RAM Ratings assigns preliminary AAA(fg)/Stable rating to Hanwha Q CELLS’ proposed MTN

Published on 30 Jul 2021.

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RAM Ratings has assigned a preliminary rating of AAA(fg)/Stable to Hanwha Q CELLS Malaysia Sdn Bhd’s (HQC) proposed RM150 mil Guaranteed Medium-Term Notes (2021/2024) (proposed MTN). The rating reflects the credit enhancement provided to the notes by an irrevocable and unconditional guarantee from Credit Guarantee Investment Facility (CGIF, rated AAA/P1 by RAM). 

HQC is a manufacturer of solar photovoltaic (PV) cells and modules in Malaysia, with respective production capacities of 2.11 GW and 1.84 GW as at end-December 2020. HQC is indirectly wholly owned by Hanwha Q CELLS Co. Ltd (Hanwha Q CELLS), the solar arm of Hanwha Solutions Corporation (the Group). Based in South Korea, with operations worldwide, the Group is also involved in sectors such as chemicals and advanced materials.

Excluding the guarantee, HQC’s credit profile is strong, considering its very close relationship with Hanwha Solutions. HQC is a key manufacturing and research and development (R&D) arm of Hanwha Q CELLS, with Malaysia being one of the Group’s four manufacturing and R&D sites globally. HQC rides on its parent’s renowned product technology and solid branding within the global solar sector. Consistently ranking among the 10 largest PV module manufacturers globally, Hanwha Q CELLS is the top player in advanced countries such as the US, Germany, the UK and Japan. As a contract manufacturer of Hanwha Q CELLS, HQC’s products are mostly sold internally, with quantities typically fixed and the selling price marked up at a given rate to production cost. As such, HQC’s operating profit before depreciation, interest and tax margin has been fairly stable at 10%-11% in the past three years. Bulk of the receivables stem from related parties, but it is not a concern given the Group’s strong credit standing.

HQC’s credit profile is moderated by a highly leveraged balance sheet due to the capital-intensive nature and high R&D costs of solar PV operations. As at end-December 2020, its debts stood at RM1.44 bil, translating into an aggressive gearing ratio of 2.84 times. Of this total, RM241 mil comprised advances from Hanwha Solutions while the rest carry corporate guarantees from the Group. HQC’s liquidity profile is also weak, with short-term debts exceeding cash buffers in the past five years. HQC’s debt coverage is however adequate, with a funds from operations debt cover (FFODC) of 0.14 times-0.20 times in the past few years, while interest coverage was a healthy 2.50 times last year. We expect the FFODC to remain around historical levels as the uptick in debts from the issuance of the proposed MTN will be balanced by more robust sales after the retrofitting of HQC’s facilities is completed.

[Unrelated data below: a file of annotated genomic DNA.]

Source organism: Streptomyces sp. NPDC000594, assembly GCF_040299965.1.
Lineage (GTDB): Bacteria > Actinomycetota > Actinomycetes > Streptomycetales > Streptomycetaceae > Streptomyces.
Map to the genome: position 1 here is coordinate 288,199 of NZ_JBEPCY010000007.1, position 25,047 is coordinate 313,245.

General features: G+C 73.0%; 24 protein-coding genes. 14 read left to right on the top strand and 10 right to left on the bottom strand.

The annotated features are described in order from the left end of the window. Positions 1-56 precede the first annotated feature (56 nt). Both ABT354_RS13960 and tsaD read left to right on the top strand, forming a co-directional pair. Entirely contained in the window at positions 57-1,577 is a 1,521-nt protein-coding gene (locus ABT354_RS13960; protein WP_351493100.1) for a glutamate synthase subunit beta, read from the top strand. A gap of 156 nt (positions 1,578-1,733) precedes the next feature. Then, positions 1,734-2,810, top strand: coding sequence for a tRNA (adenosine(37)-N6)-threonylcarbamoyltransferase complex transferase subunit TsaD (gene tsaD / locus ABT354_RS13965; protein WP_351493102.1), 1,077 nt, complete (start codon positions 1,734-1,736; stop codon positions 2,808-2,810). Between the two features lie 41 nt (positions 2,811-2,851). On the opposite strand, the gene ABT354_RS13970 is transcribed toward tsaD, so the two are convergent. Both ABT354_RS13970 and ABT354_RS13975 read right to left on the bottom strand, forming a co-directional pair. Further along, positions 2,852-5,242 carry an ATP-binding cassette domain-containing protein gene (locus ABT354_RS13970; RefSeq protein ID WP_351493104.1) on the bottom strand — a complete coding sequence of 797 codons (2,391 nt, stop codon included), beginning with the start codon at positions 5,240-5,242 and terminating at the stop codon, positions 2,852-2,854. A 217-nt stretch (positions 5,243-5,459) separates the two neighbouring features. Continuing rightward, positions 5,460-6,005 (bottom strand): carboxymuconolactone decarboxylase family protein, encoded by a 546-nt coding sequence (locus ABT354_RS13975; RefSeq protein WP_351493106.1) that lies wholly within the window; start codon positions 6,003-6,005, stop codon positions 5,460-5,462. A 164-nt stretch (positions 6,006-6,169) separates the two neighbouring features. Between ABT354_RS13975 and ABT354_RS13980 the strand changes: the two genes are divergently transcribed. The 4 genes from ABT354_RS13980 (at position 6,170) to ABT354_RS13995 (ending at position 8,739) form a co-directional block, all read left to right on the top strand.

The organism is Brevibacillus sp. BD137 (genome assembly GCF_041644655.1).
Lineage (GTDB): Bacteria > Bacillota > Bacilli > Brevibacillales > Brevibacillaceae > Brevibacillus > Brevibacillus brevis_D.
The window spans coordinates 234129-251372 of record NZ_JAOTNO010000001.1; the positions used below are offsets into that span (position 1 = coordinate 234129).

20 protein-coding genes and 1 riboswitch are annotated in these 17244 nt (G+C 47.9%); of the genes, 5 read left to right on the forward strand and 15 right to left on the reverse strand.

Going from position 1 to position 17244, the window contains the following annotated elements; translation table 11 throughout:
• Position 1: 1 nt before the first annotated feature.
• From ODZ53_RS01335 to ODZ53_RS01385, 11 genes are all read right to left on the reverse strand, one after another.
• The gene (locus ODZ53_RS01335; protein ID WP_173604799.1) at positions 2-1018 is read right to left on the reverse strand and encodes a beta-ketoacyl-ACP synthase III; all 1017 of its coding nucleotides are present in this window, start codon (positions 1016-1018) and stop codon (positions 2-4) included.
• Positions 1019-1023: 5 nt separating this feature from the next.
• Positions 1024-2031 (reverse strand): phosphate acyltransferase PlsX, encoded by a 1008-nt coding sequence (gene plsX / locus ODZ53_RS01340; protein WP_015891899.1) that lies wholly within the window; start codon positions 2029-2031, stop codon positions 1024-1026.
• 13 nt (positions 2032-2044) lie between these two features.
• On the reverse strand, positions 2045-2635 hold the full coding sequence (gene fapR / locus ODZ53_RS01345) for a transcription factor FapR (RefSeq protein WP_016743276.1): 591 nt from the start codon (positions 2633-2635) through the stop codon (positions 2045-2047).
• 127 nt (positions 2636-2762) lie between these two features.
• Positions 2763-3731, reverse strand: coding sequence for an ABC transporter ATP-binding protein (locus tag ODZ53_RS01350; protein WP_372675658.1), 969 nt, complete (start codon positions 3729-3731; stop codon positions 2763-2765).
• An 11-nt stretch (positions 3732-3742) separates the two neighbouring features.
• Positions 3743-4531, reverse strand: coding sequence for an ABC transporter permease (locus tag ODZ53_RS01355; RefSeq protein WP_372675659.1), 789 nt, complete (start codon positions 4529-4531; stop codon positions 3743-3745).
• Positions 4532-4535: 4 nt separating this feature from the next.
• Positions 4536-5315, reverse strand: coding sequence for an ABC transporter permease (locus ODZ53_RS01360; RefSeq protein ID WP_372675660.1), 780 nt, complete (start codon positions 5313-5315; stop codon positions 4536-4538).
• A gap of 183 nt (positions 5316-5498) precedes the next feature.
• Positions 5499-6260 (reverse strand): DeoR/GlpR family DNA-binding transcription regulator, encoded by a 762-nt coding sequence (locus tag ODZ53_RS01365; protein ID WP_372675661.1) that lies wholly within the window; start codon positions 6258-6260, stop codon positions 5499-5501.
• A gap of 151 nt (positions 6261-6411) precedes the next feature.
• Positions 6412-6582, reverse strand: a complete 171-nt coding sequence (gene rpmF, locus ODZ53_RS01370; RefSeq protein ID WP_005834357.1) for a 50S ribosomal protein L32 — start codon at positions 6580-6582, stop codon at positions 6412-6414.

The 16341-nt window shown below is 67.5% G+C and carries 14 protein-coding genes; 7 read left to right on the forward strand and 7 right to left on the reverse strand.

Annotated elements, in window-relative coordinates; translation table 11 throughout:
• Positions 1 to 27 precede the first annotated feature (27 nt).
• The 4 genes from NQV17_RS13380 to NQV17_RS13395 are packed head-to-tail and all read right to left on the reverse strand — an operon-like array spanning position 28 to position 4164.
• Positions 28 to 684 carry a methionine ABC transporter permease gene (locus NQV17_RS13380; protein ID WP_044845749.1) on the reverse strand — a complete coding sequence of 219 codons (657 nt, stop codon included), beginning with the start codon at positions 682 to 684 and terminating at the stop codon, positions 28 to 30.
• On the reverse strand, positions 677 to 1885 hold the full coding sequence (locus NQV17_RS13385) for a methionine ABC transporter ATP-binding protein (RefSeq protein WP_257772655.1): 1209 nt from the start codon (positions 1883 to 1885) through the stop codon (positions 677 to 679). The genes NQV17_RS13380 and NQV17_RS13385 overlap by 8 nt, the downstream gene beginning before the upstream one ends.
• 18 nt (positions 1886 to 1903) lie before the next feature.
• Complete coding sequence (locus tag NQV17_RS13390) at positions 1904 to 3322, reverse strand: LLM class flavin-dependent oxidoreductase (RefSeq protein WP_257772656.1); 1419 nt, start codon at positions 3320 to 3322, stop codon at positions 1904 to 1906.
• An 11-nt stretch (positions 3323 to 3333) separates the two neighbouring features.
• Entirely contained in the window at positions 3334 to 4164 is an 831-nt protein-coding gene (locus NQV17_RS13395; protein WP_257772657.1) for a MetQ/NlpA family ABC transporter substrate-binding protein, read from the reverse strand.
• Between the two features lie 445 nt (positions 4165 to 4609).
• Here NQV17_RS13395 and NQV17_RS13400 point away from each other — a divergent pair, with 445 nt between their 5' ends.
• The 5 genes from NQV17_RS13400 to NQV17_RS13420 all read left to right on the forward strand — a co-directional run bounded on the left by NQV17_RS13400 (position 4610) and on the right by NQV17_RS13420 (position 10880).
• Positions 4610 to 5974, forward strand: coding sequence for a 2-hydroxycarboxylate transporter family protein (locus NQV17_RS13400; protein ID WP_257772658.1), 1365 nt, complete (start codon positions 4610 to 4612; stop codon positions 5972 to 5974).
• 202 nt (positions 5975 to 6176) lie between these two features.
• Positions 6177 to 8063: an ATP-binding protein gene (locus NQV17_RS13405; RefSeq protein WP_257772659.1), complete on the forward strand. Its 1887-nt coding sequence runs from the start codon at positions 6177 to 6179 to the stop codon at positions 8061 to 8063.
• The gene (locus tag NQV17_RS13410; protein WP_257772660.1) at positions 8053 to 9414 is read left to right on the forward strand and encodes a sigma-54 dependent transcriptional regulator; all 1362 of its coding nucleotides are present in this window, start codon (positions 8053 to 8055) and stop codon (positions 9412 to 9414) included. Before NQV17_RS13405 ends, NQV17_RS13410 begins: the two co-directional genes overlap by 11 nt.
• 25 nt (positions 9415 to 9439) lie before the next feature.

HQC’s business viability depends on Hanwha Solutions’ ability to maintain its market position in the global solar PV sector. The market is competitive, with periods of oversupply putting pressure on selling prices. Players must continuously invest in R&D efforts to keep up with technological innovations. Government renewable energy targets and policy support also affect the sector’s prospects to a great extent. The Group is vulnerable to the prices of raw materials, particularly polysilicon. 

Hanwha Solutions’ credit profile is sound on account of its strong position within the global solar sector and the South Korean petrochemical sector, as well as its diversified presence globally. Its balance sheet is healthy, with gearing and net gearing standing at a respective 0.69 times and 0.35 times as at end-March 2021. The Group’s FFODC has been an adequate 0.14 times-0.20 times in the past three years. Barring major debt-funded acquisitions, the FFODC should stay at around 0.20 times as higher profit is tempered by a heavier debt load for capital expenditure. Moderating its credit profile are the Group’s ambitious plans for its solar business and new hydrogen ventures, as well as its exposure to the solar market and the volatile petrochemical sector. Hanwha Solutions’ evolving corporate structure due to various corporate exercises in recent years also constrains analysis. 


Analytical contacts
Karin Koh, CFA
(603) 3385 2508

Chong Van Nee, CFA
(603) 3385 2482


The credit rating is not a recommendation to purchase, sell or hold a security, inasmuch as it does not comment on the security’s market price or its suitability for a particular investor, nor does it involve any audit by RAM Ratings. The credit rating also does not reflect the legality and enforceability of financial obligations.

RAM Ratings receives compensation for its rating services, normally paid by the issuers of such securities or the rated entity, and sometimes third parties participating in marketing the securities, insurers, guarantors, other obligors, underwriters, etc. The receipt of this compensation has no influence on RAM Ratings’ credit opinions or other analytical processes. In all instances, RAM Ratings is committed to preserving the objectivity, integrity and independence of its ratings. Rating fees are communicated to clients prior to the issuance of rating opinions. While RAM Ratings reserves the right to disseminate the ratings, it receives no payment for doing so, except for subscriptions to its publications.

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